Historically the Wing Chun Pole form is thought to have been modelled on the Dragon style of Kung Fu. However, what is the significance of the Wing Chun Pole form in modern practice, and would learning it really make a difference to applying your Wing Chun in today’s world?
Luk Dim Boon Kwun which means six and a half point pole is one of the two weapon forms studied in the Wing Chun martial art style. Historically the form is thought to have been modelled on the Dragon style of Kung Fu. Hence, the Wing Chun pole is often referred to as the Dragon Pole. However, what is the significance of the Wing Chun Pole form in modern practice, and would learning it really make a difference to applying your Wing Chun in today’s world?
The simple answer is that both weapon forms in Wing Chun advance the practitioners empty hand skills of combat in a physical and conceptual manner. On a physical level the Dragon Pole form is important for training the Wing Chun system because the form introduces a low horse stance (Ma) typical of many other Chinese Martial Arts and Wu Su styles (see photo below). This stance requires that your feet be firmly planted or rooted to the ground, thereby encouraging you to drop your body weight. This is essential because the heaviness of the pole dictates that you must use your body as a fulcrum in order to move the pole. In effect this is the first opportunity in which a Wing Chun student is learning how to root and move a weight around their body. However, the Dragon Pole form also introduces the opposite concept know as a ‘Hanging Stance’ in which the front leg is lighter and retracted backwards (see photo below) is also introduced to the Wing Chun practitioner.
In addition, to the new variations of the stance and weight distribution this form introduces a sideways posture that is unusual for the Wing Chun practitioner because it contradicts the concept of facing introduced in the Sui Nim Tao (1st Form). These variations in stance and footwork are necessary and reasonable considering that you are now learning to fight with a heavy weapon. Hence, the sideways posture allows for better control of the heavy pole, while keeping the body a smaller target to strike. These characteristics have conceptual conations for applying Wing Chun in a fighting to self defence context.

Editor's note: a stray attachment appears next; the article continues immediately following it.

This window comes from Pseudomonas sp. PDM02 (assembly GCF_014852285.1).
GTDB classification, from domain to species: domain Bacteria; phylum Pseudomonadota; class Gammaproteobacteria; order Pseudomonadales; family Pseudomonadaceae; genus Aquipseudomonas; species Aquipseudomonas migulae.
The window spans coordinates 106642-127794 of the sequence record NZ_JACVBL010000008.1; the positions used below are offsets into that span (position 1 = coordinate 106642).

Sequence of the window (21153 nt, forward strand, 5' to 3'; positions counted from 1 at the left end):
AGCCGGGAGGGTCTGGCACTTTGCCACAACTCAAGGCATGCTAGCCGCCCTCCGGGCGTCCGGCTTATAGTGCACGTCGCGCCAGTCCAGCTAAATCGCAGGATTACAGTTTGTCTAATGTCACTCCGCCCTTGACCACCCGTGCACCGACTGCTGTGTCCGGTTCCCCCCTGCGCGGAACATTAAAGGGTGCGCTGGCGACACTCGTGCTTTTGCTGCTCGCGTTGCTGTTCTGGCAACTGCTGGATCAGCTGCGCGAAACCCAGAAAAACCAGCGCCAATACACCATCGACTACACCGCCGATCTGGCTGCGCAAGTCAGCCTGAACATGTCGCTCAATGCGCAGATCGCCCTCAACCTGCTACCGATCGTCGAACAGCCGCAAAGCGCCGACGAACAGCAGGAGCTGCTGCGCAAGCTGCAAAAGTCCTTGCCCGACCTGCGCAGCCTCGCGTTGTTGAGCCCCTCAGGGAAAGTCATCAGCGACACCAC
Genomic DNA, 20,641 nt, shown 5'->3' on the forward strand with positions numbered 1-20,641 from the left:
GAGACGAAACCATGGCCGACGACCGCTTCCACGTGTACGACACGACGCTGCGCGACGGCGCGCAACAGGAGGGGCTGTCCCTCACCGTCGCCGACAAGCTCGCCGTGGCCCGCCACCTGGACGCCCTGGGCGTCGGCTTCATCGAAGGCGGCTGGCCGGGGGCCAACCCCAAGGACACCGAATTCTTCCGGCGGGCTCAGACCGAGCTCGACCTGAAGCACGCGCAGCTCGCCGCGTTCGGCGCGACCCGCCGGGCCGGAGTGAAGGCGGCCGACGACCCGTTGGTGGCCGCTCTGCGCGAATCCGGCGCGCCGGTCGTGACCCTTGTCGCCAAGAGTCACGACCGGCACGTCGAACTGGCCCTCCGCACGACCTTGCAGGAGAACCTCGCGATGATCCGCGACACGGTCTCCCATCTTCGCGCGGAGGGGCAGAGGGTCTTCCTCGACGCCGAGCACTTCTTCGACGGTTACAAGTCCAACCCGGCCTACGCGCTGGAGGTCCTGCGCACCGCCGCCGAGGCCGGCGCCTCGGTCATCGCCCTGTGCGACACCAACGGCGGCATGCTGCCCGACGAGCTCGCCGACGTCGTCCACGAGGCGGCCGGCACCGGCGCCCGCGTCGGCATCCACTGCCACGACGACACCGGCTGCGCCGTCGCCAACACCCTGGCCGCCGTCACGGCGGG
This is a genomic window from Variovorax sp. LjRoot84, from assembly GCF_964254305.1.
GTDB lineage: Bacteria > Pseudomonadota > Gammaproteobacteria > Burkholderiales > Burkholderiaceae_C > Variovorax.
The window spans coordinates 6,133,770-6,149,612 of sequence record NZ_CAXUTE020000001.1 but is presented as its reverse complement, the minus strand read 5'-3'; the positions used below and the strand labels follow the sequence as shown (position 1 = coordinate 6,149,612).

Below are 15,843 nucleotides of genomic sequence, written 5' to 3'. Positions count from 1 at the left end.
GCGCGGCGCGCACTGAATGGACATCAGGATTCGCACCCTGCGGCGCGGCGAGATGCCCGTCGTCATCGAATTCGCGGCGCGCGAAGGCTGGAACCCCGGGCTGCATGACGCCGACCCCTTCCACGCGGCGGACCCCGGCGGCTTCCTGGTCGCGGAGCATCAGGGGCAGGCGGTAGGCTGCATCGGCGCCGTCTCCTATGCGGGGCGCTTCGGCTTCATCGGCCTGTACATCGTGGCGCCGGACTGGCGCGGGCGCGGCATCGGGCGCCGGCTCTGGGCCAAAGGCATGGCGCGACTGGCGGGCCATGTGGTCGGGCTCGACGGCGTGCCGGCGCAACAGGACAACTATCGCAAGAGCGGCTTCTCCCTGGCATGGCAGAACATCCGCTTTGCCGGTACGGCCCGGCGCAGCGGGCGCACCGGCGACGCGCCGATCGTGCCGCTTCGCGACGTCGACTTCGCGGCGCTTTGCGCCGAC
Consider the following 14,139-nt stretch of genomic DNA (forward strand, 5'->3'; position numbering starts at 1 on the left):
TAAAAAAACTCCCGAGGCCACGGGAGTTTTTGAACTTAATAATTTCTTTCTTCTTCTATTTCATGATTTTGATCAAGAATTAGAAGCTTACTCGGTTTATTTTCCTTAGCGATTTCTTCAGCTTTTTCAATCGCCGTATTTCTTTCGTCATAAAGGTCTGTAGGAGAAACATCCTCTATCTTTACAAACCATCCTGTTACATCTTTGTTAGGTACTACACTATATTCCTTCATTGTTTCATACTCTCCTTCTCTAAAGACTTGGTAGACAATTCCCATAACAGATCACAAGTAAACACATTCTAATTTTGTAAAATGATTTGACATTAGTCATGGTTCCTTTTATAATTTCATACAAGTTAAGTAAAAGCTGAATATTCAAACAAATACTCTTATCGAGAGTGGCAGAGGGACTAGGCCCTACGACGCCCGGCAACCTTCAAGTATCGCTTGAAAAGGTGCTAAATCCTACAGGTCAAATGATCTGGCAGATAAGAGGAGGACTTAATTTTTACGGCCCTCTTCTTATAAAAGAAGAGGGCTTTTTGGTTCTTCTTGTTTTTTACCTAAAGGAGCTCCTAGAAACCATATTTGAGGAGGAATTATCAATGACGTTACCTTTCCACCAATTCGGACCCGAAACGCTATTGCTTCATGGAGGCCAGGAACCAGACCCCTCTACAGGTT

Conceptually, the form consists of six different techniques repeated in various directions, plus a half movement. However, one should note that there are seven principles associated with practicing the Dragon Pole, and this dictates how the pole is used. The actions can be described as: (1) TAI (to uproot), (2) LAN (to expand), (3) DIM (to shock), (4) KIT (to deflect), (5) GOT (to cut down), and the half point movement is (6) WAN (to circle). Furthermore, there is an additional seventh concept of Lau (to flow) binds all these ideas together.
Overall, the Dragon Pole form introduces a new set of training practices and demand on the body, while introducing a alternative way of thinking about Wing Chun. Yet, it reinforces the concept of efficiency by forcing the practitioner to rely on less movement to damage or harm their attacker. In a sense, the objective is to harm the attacker in as less moves as possible without exposing yourself to danger of a counter attack. One could say with in conjunction with the Knife Form it completes a full understanding of the Wing Chun martial art.
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